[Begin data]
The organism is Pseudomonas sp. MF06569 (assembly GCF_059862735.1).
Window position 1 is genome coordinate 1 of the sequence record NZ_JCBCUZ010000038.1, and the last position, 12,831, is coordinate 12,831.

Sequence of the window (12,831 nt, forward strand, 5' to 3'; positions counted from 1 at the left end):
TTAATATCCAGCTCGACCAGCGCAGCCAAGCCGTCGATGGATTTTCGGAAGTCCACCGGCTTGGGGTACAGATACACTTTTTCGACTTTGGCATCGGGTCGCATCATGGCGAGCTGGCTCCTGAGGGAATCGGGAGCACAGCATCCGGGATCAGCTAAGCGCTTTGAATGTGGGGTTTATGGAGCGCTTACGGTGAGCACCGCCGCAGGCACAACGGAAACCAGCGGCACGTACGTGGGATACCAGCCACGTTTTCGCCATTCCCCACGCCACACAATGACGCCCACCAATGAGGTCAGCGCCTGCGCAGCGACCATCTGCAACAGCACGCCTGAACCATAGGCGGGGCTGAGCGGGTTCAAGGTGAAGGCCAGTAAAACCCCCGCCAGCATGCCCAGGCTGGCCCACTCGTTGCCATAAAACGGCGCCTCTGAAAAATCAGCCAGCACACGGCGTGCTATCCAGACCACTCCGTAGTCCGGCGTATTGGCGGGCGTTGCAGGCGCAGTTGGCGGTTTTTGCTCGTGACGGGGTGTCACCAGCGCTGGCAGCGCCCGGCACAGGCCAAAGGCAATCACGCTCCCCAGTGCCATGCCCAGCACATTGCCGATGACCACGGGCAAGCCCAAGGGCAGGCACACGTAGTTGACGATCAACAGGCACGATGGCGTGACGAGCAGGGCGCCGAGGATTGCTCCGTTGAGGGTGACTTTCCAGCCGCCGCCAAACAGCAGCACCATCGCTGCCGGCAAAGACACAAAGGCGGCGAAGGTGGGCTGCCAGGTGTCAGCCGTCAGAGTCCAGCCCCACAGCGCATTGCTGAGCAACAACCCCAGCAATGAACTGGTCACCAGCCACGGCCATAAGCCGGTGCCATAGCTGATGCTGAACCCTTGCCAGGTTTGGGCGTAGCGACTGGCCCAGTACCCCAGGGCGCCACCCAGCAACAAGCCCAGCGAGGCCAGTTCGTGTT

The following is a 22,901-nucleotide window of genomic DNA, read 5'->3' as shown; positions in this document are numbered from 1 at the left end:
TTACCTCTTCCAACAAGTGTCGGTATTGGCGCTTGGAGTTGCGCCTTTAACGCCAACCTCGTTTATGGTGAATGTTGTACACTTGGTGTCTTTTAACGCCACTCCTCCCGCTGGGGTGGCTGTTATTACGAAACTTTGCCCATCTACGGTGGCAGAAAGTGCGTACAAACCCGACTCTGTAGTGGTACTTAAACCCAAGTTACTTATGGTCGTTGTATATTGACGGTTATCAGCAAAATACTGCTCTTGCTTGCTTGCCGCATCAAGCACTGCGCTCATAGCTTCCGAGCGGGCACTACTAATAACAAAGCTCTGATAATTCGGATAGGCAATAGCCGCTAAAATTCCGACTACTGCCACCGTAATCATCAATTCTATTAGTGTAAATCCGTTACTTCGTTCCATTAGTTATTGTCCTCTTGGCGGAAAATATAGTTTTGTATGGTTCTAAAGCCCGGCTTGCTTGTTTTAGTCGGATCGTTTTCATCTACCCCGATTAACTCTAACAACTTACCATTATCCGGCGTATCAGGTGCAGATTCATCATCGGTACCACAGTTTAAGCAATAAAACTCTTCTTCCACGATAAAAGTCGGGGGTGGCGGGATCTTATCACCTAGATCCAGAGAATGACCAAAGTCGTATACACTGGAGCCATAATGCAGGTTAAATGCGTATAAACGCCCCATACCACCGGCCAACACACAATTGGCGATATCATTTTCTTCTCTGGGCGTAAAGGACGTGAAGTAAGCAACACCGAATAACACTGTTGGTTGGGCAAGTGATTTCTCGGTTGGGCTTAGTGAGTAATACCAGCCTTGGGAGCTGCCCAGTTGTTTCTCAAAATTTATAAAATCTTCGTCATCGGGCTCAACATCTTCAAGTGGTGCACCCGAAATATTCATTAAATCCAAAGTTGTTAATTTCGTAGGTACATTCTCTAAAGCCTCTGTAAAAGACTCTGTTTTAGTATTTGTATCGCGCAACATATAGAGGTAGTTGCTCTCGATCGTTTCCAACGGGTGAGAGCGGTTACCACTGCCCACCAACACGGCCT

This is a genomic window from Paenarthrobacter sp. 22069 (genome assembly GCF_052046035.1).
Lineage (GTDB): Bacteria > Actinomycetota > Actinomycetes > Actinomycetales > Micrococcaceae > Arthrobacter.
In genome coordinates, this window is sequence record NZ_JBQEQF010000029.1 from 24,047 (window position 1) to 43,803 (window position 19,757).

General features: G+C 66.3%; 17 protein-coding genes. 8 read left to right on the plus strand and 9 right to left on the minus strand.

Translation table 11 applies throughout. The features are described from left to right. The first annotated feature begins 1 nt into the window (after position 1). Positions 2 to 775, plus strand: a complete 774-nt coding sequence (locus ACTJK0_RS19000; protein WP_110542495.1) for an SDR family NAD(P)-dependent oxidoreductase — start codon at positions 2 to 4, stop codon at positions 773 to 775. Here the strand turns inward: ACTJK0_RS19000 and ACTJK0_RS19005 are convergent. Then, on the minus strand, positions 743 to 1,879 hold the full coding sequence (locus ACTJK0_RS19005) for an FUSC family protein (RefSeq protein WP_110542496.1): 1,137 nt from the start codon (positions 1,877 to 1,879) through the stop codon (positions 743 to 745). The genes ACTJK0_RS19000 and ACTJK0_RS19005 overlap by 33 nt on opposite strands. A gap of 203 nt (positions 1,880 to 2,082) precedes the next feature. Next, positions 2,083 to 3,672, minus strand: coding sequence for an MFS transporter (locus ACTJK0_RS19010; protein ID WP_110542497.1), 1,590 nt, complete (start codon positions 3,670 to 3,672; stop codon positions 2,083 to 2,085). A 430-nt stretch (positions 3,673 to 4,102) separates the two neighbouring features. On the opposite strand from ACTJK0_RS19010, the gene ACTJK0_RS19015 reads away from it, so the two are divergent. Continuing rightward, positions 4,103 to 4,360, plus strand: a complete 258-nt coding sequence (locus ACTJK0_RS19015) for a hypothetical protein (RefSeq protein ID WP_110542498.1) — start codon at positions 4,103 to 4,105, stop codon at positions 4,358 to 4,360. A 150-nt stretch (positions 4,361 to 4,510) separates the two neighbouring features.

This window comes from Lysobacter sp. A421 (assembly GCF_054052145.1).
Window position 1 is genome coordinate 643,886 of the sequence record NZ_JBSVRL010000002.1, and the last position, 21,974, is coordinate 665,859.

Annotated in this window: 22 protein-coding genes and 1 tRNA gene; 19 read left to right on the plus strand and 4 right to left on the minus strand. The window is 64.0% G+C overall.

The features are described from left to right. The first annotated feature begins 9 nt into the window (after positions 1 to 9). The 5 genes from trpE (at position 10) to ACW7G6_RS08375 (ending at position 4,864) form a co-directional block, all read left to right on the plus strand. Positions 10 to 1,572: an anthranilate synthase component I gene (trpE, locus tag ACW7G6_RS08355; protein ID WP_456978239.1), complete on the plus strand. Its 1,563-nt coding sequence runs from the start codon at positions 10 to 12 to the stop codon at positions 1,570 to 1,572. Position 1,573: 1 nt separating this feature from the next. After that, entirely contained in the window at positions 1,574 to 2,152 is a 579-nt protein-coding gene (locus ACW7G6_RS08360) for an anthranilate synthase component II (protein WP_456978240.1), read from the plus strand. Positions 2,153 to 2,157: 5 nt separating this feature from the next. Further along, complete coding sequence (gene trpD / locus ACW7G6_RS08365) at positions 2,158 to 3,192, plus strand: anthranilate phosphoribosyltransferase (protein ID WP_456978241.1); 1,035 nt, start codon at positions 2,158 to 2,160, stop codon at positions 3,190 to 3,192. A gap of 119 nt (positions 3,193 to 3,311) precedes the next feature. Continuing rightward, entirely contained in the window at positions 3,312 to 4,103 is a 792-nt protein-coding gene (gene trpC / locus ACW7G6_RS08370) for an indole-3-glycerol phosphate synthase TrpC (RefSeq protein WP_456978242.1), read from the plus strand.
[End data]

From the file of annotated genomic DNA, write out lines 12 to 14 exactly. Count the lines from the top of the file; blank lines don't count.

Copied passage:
This window comes from Lysobacter sp. A421 (assembly GCF_054052145.1).
Window position 1 is genome coordinate 643,886 of the sequence record NZ_JBSVRL010000002.1, and the last position, 21,974, is coordinate 665,859.

Annotated in this window: 22 protein-coding genes and 1 tRNA gene; 19 read left to right on the plus strand and 4 right to left on the minus strand. The window is 64.0% G+C overall.